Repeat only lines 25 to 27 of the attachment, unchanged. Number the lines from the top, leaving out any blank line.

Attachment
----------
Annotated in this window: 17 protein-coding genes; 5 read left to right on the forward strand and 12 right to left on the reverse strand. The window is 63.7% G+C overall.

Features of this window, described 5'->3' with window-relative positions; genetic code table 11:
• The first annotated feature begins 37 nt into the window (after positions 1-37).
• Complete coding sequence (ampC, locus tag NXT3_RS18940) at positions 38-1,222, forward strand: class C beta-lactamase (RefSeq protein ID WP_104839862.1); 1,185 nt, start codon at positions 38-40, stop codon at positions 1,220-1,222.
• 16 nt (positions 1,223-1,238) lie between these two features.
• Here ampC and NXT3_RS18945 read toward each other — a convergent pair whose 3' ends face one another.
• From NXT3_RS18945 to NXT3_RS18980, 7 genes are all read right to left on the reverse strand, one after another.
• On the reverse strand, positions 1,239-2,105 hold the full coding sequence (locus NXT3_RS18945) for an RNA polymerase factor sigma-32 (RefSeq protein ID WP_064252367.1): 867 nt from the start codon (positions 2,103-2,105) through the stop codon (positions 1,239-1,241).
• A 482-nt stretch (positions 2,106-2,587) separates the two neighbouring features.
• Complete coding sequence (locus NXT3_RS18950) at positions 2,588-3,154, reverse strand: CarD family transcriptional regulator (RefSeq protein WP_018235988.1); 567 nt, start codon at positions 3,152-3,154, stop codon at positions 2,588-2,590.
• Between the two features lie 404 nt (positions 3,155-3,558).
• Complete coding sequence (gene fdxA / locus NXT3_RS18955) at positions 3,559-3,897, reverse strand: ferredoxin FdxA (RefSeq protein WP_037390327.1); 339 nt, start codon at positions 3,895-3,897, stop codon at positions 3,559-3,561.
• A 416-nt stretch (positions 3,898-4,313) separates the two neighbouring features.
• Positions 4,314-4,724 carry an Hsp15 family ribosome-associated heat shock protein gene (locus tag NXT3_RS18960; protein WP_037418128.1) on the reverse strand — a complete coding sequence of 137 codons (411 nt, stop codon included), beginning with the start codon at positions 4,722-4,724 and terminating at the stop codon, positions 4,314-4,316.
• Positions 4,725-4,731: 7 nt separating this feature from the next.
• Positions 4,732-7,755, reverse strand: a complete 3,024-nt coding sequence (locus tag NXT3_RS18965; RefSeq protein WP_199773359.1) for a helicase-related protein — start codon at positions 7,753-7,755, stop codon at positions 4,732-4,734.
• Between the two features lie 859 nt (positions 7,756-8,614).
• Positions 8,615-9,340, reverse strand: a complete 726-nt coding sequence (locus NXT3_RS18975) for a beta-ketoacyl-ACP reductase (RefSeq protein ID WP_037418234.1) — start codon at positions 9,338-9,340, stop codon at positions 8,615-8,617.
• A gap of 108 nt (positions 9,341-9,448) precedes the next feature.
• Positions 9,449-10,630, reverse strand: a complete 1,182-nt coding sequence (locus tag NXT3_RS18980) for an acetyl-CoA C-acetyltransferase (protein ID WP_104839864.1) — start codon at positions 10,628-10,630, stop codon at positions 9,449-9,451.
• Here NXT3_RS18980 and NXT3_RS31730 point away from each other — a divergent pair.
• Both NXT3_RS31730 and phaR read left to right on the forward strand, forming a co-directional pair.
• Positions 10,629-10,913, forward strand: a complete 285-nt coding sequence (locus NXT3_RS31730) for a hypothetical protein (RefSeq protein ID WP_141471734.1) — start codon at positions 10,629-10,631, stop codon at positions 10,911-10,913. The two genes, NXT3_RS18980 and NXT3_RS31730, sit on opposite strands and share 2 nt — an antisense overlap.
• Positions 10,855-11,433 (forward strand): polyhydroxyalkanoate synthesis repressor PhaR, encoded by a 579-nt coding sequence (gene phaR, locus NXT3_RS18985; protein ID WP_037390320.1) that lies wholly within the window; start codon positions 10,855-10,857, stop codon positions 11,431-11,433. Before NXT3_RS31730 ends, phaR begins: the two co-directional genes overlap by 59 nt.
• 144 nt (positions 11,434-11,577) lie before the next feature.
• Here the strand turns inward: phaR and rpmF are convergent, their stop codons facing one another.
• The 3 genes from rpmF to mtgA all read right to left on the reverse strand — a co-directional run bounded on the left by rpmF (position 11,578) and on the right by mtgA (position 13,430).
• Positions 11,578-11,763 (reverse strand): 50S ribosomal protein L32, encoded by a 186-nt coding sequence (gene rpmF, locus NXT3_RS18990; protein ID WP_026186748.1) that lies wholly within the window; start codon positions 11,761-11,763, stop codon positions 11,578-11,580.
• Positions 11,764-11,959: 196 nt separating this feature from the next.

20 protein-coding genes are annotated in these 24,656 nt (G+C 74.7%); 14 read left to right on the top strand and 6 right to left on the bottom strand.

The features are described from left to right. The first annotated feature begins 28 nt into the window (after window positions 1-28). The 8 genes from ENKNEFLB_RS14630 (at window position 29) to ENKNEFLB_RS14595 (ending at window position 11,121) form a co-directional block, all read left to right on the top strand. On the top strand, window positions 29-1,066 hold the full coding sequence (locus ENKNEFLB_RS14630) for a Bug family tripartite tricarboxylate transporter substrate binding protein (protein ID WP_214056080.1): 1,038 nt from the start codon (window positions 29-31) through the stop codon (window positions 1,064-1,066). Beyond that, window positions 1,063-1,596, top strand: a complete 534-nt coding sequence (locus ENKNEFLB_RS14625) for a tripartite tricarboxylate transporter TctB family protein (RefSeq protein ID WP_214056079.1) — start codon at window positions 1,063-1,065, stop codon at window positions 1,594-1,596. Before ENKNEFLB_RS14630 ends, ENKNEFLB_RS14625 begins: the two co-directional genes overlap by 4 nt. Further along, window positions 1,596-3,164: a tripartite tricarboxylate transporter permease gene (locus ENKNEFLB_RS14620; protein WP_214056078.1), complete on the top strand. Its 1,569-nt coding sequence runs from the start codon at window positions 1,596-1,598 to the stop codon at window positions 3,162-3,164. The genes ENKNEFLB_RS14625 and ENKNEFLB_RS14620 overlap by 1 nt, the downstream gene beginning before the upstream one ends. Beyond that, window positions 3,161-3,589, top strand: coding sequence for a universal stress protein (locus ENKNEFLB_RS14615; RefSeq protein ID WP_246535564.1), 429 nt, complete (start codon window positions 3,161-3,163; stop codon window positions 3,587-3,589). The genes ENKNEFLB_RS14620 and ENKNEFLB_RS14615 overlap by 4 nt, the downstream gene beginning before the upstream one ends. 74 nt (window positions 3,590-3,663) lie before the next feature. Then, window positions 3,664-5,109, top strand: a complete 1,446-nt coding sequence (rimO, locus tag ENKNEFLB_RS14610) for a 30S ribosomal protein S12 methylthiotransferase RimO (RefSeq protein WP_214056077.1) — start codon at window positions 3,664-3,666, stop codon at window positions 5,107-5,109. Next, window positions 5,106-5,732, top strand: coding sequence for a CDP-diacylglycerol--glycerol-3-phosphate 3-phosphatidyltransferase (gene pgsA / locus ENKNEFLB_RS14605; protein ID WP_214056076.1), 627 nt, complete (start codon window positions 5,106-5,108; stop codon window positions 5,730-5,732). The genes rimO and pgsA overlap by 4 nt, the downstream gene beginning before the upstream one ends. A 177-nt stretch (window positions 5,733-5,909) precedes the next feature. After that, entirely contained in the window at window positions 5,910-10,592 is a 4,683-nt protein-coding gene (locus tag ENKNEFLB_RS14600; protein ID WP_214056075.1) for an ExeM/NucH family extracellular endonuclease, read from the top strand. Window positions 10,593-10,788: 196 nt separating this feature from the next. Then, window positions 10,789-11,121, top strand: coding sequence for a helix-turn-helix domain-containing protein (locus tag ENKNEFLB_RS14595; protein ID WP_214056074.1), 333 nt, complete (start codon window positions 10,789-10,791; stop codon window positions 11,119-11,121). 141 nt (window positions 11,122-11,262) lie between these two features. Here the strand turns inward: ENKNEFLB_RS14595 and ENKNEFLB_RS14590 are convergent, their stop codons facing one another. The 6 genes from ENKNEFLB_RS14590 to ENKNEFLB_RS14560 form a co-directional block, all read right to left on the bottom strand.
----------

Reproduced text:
• 144 nt (positions 11,434-11,577) lie before the next feature.
• Here the strand turns inward: phaR and rpmF are convergent, their stop codons facing one another.
• The 3 genes from rpmF to mtgA all read right to left on the reverse strand — a co-directional run bounded on the left by rpmF (position 11,578) and on the right by mtgA (position 13,430).